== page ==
Years ago I rebuilt, easy job???, the steer cylinder and repaired a bunch of leaks and while at it I flushed the system quite thoroughly with new oil. I used a clean 1 gal. fuel jug into which I poured the new oil. I put a hose barb on the fill port at the upper helm and, after putting in some oil with a funnel to start, I connected the jug by simply dropping the hose end into the oil and just started cranking the wheel, this way and that way, and as I did the new oil was pulled in, plus to boot when an air bubble came out it went into the jug and not all over the deck, the controls and anything and everything it could spray onto.
WHEW.
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Old 05-20-2014, 11:55 AM   #14
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C Lectric. thanks for the detailed post, it will be a great help to myself & others in the future.

I was aware of the uniflow valve & just recently took it out & rebuilt it in an effort to solve my problem. It did not unfortunately. My system is correctly installed with cyl hoses & uniflow correctly mounted. I have also bled the system several times including completely emptying it and putting in new fluid

I think the greatest clue to what is going wrong with my system is the`fact that when turning the wheel, the upper helm reservoir overflows and if I keep turning it then sucks it all back in. (to prevent the mess, I leave a small hose hooked to the bleed plug with the loose end going into a small dish). Of course, after the system expels a bunch of fluid, air is reintroduced and it is a vicious circle.

Technically this problem should be impossible, the system can not be overfilled. I'm at wits end with this infernal thing!
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Old 05-20-2014, 01:29 PM   #15
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Were you able to find a bypass valve?
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Old 05-20-2014, 01:29 PM   #16
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Does the overflow occur when turning either upper or lower helm?

I don't know the guts of the Capilano helm, but in general all modern hyd helms have a "blocking valve" that isolates the ports from the internal pump, so no pressure is at the pump unless you are moving the wheel. Also why wheel does not turn when other wheel or ap is in action.

I think there is also check valves that isolate the reservoir volume from the pumping unit or from the ports, not sure about that.

Bottom line is that if fluid is being expelled from reservoir while turning the wheel, one of the helm internal valves might be stuck.
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Old 05-20-2014, 03:26 PM   #17
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t.t no I couldn't find one, I'm presuming it may not need one for manual tiller operation due to the uniflow valve. Ski, I think we are on the same wavelength, I'm thinking it must be a check in the uniflow or one of the helms acting up. I'm going to try to isolate if it happens with one helm or both. It is now useless doing anything further until I re-bleed the system due to the fluid loss. I still think Conrad has something too with regards to excessive force/pressure building up. What a headache this all is! Neither the upper or lower helm turns the other but.... after turning either wheel the rudders move by themselves ever so slowly a few degrees in either direction back & forth for a minute. The rudders can not be moved by hand normally but during this condition they can be forced in one direction several degrees. After this movement stops, they can not. The problem is getting worse fast as I play with it, if I let it sit for 10 min it seems to want to expel "ALL" the oil in the system out of the upper helm. In fact I have a gigantic mess to clean up as it overflowed my catch dish. I have the obsolete 275V Telestar/Capilano helms, I'm getting close to saying to hell with it & buying a whole new system. The new 2 line systems do away with the uniflow valve. Does anyone have a manual for the 275V in pdf they could send? I googled but could not find one. I have a brochure on the helms that came with the boat but it is largely useless.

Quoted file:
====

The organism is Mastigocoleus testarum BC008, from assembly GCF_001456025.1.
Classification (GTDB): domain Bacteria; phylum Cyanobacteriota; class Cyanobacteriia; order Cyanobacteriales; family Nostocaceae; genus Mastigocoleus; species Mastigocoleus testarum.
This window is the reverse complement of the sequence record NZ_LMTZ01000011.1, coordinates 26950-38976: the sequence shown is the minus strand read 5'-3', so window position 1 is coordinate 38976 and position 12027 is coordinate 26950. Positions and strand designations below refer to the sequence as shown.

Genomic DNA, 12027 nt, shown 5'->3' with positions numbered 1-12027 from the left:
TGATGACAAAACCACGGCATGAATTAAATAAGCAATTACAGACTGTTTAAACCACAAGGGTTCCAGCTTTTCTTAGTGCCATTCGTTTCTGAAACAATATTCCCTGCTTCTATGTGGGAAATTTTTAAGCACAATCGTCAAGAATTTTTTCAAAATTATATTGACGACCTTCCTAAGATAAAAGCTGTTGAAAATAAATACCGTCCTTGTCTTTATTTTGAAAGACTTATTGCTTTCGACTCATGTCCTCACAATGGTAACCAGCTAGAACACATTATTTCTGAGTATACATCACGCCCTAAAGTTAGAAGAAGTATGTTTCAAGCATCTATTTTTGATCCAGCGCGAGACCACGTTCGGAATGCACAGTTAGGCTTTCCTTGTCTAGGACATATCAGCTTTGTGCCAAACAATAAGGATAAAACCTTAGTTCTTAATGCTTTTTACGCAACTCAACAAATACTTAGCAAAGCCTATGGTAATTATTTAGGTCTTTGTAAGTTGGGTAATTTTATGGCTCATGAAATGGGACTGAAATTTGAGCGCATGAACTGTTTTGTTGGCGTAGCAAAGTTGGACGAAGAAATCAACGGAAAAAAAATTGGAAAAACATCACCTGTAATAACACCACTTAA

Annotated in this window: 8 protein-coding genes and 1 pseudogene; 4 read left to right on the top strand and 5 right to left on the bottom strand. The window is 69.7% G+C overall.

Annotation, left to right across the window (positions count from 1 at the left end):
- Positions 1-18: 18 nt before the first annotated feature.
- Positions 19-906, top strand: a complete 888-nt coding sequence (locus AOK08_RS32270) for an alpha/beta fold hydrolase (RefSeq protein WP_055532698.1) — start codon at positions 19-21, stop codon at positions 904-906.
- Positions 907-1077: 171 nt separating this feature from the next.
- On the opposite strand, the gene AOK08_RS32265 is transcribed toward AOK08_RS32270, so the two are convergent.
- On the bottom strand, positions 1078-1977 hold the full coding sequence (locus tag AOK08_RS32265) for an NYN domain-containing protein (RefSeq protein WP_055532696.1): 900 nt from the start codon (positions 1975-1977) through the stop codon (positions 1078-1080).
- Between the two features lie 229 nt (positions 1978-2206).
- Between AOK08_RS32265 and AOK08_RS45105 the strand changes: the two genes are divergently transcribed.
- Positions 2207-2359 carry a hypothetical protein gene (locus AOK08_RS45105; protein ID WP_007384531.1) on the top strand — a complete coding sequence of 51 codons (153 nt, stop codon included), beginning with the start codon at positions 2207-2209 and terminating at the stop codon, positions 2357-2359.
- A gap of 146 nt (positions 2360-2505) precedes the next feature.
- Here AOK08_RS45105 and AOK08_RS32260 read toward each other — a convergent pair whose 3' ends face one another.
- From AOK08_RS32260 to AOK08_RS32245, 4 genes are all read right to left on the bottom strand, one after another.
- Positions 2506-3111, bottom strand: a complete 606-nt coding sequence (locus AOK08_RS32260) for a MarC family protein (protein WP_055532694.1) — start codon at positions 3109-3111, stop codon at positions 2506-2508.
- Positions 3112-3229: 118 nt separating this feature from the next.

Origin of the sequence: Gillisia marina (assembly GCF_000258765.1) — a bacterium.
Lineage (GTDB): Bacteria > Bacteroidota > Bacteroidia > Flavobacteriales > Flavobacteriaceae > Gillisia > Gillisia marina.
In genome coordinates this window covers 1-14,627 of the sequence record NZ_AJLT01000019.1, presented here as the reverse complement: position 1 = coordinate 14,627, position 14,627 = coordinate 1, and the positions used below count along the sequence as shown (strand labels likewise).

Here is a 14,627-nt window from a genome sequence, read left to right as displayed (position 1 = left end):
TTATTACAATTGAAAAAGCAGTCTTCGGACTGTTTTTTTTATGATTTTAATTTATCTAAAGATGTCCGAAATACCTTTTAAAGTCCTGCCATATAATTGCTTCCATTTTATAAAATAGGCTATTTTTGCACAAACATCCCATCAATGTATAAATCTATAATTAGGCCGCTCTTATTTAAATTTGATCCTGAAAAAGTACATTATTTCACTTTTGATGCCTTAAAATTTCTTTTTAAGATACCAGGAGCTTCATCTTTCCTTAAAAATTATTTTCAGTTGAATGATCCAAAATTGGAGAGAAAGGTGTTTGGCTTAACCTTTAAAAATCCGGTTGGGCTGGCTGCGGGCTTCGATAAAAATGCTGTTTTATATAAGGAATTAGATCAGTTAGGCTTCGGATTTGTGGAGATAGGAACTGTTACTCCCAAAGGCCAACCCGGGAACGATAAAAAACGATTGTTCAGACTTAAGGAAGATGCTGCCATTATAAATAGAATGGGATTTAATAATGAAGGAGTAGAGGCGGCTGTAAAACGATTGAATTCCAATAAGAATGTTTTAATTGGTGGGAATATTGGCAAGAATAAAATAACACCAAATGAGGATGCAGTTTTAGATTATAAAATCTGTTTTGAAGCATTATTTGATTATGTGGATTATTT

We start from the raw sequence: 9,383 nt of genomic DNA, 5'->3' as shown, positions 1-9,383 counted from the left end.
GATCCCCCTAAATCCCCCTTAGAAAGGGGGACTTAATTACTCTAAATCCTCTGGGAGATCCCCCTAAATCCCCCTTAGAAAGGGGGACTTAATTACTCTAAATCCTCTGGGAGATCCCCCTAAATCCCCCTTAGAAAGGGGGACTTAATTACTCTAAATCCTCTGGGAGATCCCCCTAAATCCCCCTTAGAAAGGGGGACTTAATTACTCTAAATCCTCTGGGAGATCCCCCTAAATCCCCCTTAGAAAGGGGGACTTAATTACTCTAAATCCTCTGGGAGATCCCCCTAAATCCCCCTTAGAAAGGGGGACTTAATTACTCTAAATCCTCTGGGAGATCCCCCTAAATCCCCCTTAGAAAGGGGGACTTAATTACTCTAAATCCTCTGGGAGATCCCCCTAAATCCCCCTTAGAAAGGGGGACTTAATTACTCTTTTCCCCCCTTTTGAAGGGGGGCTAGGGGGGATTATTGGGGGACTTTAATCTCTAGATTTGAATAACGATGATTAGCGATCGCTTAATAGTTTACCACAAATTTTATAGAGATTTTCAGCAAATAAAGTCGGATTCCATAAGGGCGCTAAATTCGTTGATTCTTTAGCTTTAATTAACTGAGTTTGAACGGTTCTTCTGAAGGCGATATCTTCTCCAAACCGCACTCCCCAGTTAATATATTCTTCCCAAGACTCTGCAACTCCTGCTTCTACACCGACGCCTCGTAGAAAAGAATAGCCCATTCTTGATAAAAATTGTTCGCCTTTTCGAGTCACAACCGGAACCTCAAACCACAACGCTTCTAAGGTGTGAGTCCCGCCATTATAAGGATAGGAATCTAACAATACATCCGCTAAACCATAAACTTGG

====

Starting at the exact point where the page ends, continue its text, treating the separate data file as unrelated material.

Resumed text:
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Old 05-20-2014, 03:47 PM   #18
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This univalve is new to me. How does it fit into the picture?
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Old 05-20-2014, 04:11 PM   #19
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Kangaroo

I read all the previous posts and note that you are getting a lot of help. Unfortunately a lot of it is generic and assumes a presurized reservoir or check valves in the helms. Older Capilano systems are not presurized with air and the resevoirs are the helms. There are no helm check valve as the univalve is the shuttle valve that lets the steering piston switch its path back to the helms acting as reservoirs. So now for my advice......do what Clectric is saying. He seems to understand that it is difficult if not impossible to bleed the steering cylinder if the hoses tap int the bottom of the cylinder on each end. Next make sure the lines from the cylinder go up to the uniflow valve or you will never get the air out. Last and this is my own recommendation...be sure that the return on the autopilot pump is upstream of the uniflow valve; I think it must be connected at least 6 feet away to keep the pump from affecting the shuttle valves in the uniflow. Good luck and don't get to discouraged. Oh, and take care of that univalve; they don't make it anymore.
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Old 05-20-2014, 04:18 PM   #20
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See attached uniflow valve information
Attached Files
File Type: pdf uniflow valve.pdf (303.8 KB, 63 views)